Credit Q&A: How Do Late Car Payments Affect My Score?

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Q: How does a delinquent auto loan affect my credit score?

A: When it comes to a first missed payment, an auto loan is no more or less damaging to your credit than any other newly delinquent payment obligation. This means you can generally expect your score to drop by about 100 points, depending on your credit’s current standing.  (Remember, good scores will drop more than bad ones. )

However, once you’ve missed more than one car payment, the stakes get a lot higher as lenders don’t wait very long before repossessing a vehicle the owner can no longer pay for.

“You can miss payments on a credit card for up to a half a year before they'll charge off the account as being un-collectable,” John Ulzheimer, president of consumer education for SmartCredit.com, explains.  “You'll get no such grace period with an auto loan.  Once your auto loan goes two to three cycles past due, you'll be squarely in the cross-hairs of the repo-man.”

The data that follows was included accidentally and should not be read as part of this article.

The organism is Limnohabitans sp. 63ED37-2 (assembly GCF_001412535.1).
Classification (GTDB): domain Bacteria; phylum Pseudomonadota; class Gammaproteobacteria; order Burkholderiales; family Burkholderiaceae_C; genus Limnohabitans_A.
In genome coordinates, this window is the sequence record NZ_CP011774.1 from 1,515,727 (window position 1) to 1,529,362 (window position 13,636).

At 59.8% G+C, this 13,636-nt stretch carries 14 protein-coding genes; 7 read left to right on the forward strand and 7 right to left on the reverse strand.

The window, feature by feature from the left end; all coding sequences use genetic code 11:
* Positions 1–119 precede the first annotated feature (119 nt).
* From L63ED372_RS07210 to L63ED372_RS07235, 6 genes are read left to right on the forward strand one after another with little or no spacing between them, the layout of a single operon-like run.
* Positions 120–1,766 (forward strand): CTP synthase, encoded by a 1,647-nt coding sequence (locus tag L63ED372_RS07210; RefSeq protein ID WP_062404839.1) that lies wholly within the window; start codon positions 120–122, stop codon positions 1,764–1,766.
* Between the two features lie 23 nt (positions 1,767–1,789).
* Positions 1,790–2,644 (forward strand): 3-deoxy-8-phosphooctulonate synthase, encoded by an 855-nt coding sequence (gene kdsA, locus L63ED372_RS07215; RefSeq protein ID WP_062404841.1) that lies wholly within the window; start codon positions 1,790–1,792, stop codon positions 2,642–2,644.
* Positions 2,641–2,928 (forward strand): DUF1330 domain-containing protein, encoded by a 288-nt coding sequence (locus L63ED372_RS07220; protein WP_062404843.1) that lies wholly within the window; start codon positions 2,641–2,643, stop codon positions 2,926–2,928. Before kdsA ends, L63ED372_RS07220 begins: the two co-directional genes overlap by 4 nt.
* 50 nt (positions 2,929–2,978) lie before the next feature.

If the car does get repossessed, your credit score is going to drop even more dramatically. Ulzheimer estimates that this type of line item, which can stay on a credit report for up to seven years, will turn a 680 into a 585, a 720 into a 580 and a 800 into a 684. 

Also, it’s important to note that this kind of drop will be experienced even when you surrender the car to the lender voluntarily.

“A repo is a repo regardless of the back story,” Ulzheimer says.

Want to know what can and can’t affect your credit score? E-mail your questions to editors@mainstreet.com!

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